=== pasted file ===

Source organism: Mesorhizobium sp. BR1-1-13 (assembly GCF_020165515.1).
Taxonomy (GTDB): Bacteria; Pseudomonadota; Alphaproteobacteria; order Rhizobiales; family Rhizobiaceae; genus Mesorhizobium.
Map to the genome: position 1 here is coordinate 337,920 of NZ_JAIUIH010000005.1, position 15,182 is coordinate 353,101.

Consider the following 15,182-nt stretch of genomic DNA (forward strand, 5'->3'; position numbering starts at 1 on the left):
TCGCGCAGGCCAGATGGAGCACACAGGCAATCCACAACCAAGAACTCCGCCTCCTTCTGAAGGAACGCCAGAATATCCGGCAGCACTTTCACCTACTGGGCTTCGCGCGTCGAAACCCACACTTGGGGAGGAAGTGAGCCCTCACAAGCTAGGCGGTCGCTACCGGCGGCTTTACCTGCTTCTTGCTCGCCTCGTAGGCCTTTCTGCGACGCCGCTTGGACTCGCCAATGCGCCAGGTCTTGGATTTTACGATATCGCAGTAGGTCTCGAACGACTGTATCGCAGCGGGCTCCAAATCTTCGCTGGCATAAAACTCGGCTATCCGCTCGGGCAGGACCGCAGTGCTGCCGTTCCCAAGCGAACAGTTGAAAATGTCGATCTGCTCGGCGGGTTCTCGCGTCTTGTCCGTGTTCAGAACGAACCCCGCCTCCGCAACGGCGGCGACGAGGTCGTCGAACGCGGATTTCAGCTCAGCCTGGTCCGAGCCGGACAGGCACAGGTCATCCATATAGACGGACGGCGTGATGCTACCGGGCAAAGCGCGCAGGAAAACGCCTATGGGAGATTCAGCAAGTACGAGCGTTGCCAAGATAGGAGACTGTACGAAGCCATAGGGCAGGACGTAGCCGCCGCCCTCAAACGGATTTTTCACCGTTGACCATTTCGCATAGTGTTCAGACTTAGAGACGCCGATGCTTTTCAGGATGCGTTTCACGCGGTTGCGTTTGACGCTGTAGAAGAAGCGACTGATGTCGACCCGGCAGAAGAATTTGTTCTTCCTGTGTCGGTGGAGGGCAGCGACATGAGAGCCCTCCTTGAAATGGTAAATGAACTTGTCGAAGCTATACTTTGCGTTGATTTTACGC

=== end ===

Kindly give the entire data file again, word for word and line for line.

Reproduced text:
Source organism: Mesorhizobium sp. BR1-1-13 (assembly GCF_020165515.1).
Taxonomy (GTDB): Bacteria; Pseudomonadota; Alphaproteobacteria; order Rhizobiales; family Rhizobiaceae; genus Mesorhizobium.
Map to the genome: position 1 here is coordinate 337,920 of NZ_JAIUIH010000005.1, position 15,182 is coordinate 353,101.

Consider the following 15,182-nt stretch of genomic DNA (forward strand, 5'->3'; position numbering starts at 1 on the left):
TCGCGCAGGCCAGATGGAGCACACAGGCAATCCACAACCAAGAACTCCGCCTCCTTCTGAAGGAACGCCAGAATATCCGGCAGCACTTTCACCTACTGGGCTTCGCGCGTCGAAACCCACACTTGGGGAGGAAGTGAGCCCTCACAAGCTAGGCGGTCGCTACCGGCGGCTTTACCTGCTTCTTGCTCGCCTCGTAGGCCTTTCTGCGACGCCGCTTGGACTCGCCAATGCGCCAGGTCTTGGATTTTACGATATCGCAGTAGGTCTCGAACGACTGTATCGCAGCGGGCTCCAAATCTTCGCTGGCATAAAACTCGGCTATCCGCTCGGGCAGGACCGCAGTGCTGCCGTTCCCAAGCGAACAGTTGAAAATGTCGATCTGCTCGGCGGGTTCTCGCGTCTTGTCCGTGTTCAGAACGAACCCCGCCTCCGCAACGGCGGCGACGAGGTCGTCGAACGCGGATTTCAGCTCAGCCTGGTCCGAGCCGGACAGGCACAGGTCATCCATATAGACGGACGGCGTGATGCTACCGGGCAAAGCGCGCAGGAAAACGCCTATGGGAGATTCAGCAAGTACGAGCGTTGCCAAGATAGGAGACTGTACGAAGCCATAGGGCAGGACGTAGCCGCCGCCCTCAAACGGATTTTTCACCGTTGACCATTTCGCATAGTGTTCAGACTTAGAGACGCCGATGCTTTTCAGGATGCGTTTCACGCGGTTGCGTTTGACGCTGTAGAAGAAGCGACTGATGTCGACCCGGCAGAAGAATTTGTTCTTCCTGTGTCGGTGGAGGGCAGCGACATGAGAGCCCTCCTTGAAATGGTAAATGAACTTGTCGAAGCTATACTTTGCGTTGATTTTACGC